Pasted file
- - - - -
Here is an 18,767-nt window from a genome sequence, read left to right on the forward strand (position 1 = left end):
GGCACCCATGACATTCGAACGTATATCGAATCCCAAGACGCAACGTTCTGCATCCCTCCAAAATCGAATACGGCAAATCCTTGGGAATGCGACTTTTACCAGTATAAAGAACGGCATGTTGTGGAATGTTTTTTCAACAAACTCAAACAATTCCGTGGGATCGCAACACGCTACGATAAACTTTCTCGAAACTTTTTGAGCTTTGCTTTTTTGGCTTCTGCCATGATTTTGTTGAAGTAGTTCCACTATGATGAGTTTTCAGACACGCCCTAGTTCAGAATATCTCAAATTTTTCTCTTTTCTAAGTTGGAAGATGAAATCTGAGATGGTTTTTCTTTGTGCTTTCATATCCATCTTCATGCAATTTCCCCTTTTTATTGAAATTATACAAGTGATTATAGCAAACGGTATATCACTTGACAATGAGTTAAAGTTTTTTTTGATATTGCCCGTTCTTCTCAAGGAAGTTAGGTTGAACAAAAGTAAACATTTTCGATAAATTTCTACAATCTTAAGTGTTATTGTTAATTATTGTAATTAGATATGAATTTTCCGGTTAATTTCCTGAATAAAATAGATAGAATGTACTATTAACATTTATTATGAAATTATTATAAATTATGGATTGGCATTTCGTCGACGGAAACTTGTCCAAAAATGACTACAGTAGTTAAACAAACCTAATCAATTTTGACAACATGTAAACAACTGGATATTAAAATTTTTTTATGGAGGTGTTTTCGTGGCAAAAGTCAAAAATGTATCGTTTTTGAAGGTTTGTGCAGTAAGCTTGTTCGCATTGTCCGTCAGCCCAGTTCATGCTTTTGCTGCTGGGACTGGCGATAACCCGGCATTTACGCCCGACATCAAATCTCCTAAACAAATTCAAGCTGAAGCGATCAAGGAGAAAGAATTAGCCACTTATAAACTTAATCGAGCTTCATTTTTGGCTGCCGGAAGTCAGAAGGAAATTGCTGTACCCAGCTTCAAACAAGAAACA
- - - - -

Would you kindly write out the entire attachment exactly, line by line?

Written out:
Here is an 18,767-nt window from a genome sequence, read left to right on the forward strand (position 1 = left end):
GGCACCCATGACATTCGAACGTATATCGAATCCCAAGACGCAACGTTCTGCATCCCTCCAAAATCGAATACGGCAAATCCTTGGGAATGCGACTTTTACCAGTATAAAGAACGGCATGTTGTGGAATGTTTTTTCAACAAACTCAAACAATTCCGTGGGATCGCAACACGCTACGATAAACTTTCTCGAAACTTTTTGAGCTTTGCTTTTTTGGCTTCTGCCATGATTTTGTTGAAGTAGTTCCACTATGATGAGTTTTCAGACACGCCCTAGTTCAGAATATCTCAAATTTTTCTCTTTTCTAAGTTGGAAGATGAAATCTGAGATGGTTTTTCTTTGTGCTTTCATATCCATCTTCATGCAATTTCCCCTTTTTATTGAAATTATACAAGTGATTATAGCAAACGGTATATCACTTGACAATGAGTTAAAGTTTTTTTTGATATTGCCCGTTCTTCTCAAGGAAGTTAGGTTGAACAAAAGTAAACATTTTCGATAAATTTCTACAATCTTAAGTGTTATTGTTAATTATTGTAATTAGATATGAATTTTCCGGTTAATTTCCTGAATAAAATAGATAGAATGTACTATTAACATTTATTATGAAATTATTATAAATTATGGATTGGCATTTCGTCGACGGAAACTTGTCCAAAAATGACTACAGTAGTTAAACAAACCTAATCAATTTTGACAACATGTAAACAACTGGATATTAAAATTTTTTTATGGAGGTGTTTTCGTGGCAAAAGTCAAAAATGTATCGTTTTTGAAGGTTTGTGCAGTAAGCTTGTTCGCATTGTCCGTCAGCCCAGTTCATGCTTTTGCTGCTGGGACTGGCGATAACCCGGCATTTACGCCCGACATCAAATCTCCTAAACAAATTCAAGCTGAAGCGATCAAGGAGAAAGAATTAGCCACTTATAAACTTAATCGAGCTTCATTTTTGGCTGCCGGAAGTCAGAAGGAAATTGCTGTACCCAGCTTCAAACAAGAAACA